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Wittich Symposium to showcase research

Published: Monday, October 3, 2011

Updated: Monday, October 3, 2011 05:10

The Wittich Energy Sustainability Research Symposium will tomorrow showcase new findings in sustainable energy. The event, hosted by the School of Engineering, presents research that is supported by the Peter and Denise Wittich Family Fund for Alternative Energy Research. 

Peter Wittich (E '83), who started the fund with his wife, Denise, will introduce a series of short lectures about Tufts faculty and student research facilitated by the family's donations.

The event is the second of its kind, the first of which occurred in April 2009. The two symposiums correspond with two waves of funding, each of about $150,000, according to Associate Dean of Research at the School of Engineering Eric Miller.

"The idea here was to support really seedling efforts of the faculty," Miller said.

Miller, along with several other administrators, has been responsible for organizing the conference since this past spring. Senior Director of Development at the School of Engineering Cynthia LuBien also helped plan an agenda. According to LuBien, the event will include lecture-style presentations by professors funded through the Wittich Family Fund and a poster session where other Tufts researchers, including those working on sustainability issues more generally, will present additional findings. 

"[We wanted] to allow the Tufts community and our supporter Peter Wittich to see in-person the results of the work that was sponsored in alternative energy," LuBien said.

Wittich worked as an oil trader after graduating from Tufts and now runs his own asphalt marketing company. His business experience is at the root of his interest in solutions to the United States' dependence on foreign oil, according to School of Engineering Dean Linda Abriola.

"He knows that petroleum products are not … the fuel of the future," Abriola said.  "So he has been interested in stimulating research into alternative energy."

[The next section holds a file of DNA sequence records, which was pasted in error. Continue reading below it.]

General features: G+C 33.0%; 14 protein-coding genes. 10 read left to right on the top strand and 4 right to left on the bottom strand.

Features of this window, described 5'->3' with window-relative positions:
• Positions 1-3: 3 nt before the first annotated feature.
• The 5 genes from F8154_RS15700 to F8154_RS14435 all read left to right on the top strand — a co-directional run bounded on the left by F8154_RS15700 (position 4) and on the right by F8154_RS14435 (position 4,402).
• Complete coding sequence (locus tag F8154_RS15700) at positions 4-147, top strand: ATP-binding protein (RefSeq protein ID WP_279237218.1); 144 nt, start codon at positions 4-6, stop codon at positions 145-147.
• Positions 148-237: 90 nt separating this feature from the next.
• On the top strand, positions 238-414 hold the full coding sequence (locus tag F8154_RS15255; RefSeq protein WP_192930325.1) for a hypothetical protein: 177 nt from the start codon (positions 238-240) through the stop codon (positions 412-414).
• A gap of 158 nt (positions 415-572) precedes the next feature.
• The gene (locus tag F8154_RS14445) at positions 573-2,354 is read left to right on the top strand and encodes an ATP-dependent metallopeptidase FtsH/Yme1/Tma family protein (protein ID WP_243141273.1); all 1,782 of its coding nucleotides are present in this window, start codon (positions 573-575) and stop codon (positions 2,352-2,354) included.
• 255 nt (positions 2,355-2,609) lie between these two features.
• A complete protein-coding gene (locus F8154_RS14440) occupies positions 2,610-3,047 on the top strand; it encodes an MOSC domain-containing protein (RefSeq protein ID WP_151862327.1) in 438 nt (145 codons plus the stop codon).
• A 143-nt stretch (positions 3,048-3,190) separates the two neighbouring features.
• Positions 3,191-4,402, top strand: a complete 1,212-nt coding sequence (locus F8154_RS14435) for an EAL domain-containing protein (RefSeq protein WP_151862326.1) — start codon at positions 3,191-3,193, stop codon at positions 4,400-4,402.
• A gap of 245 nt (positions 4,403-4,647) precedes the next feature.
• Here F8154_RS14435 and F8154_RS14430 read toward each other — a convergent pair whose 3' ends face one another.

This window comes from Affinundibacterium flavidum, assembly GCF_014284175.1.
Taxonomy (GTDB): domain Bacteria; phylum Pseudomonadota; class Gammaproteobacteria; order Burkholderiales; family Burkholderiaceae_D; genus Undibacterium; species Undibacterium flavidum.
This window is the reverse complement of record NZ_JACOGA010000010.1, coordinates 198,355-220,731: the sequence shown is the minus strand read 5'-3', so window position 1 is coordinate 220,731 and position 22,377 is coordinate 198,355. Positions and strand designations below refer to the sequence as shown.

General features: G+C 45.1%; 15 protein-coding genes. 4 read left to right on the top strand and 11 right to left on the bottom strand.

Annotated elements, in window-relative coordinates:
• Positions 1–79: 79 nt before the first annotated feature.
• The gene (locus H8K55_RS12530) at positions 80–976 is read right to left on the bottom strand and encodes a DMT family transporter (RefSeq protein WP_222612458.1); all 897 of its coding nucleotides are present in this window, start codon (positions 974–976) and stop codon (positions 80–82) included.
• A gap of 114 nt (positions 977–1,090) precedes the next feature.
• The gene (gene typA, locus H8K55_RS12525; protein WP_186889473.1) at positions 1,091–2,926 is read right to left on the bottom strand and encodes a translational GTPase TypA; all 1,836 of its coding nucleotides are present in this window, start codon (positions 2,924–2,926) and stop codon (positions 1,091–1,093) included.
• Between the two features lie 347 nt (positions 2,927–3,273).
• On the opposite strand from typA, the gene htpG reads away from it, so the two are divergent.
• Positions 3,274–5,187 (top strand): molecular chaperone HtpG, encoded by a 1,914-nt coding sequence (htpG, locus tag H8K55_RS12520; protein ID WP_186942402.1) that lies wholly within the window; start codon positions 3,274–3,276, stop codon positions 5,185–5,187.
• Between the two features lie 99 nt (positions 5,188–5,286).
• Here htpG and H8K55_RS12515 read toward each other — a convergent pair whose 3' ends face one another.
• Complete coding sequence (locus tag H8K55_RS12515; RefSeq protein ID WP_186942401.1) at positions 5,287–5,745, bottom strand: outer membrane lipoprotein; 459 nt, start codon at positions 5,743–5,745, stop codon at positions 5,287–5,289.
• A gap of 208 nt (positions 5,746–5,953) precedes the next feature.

The main goal of the symposium, Abriola said, is to highlight the impact that the donations of the Wittich family will have on the future of sustainable energy. 

It's just an example of how an alumnus can make a difference," Abriola said, "in terms of giving back to the university and also helping to develop new knowledge and support students."

According to Abriola, funding was also extended to the school's course offerings. "They … contributed money for us to develop a course in wind energy, which is being taught in mechanical engineering this fall," Abriola said. "[Wittich is] interested in getting students involved."

Although Tufts professors will give the majority of the presentations, students will also participate, Abriola added.

"This is going to have more student involvement than the past," she said.

For example, the Tufts Hybrid Racing team will be showing designs for their racecar, according to junior Chris Jackson, the project leader for the team. 

Jackson said that the Wittich family has provided funds for the team in the past.

"We'll definitely be looking to reconnect with them … We'd like to show him what the team's doing now," he said.

Tufts Hybrid Racing was invited to help highlight the contributions of students to Tufts' goals of increasing sustainability, Miller said.

"They're very active in this area and they're certainly one of the more high profile student groups in the School of Engineering doing work in sustainable energy and in energy related research," he said.

Miller added that the event would provide opportunities for students to learn about and become involved in the field of sustainable energy.

LuBien is expecting around 50 attendees, but said that the event was open to the entire Tufts community.  She also said that although the research being presented is only in its primary stages, the potential for future development makes it compelling.

"We're really excited and grateful to the Wittich family for helping to catalyze work in this area and look forward to seeing the ideas that come out of the laboratory … actually be put in application to solve real problems," she said.

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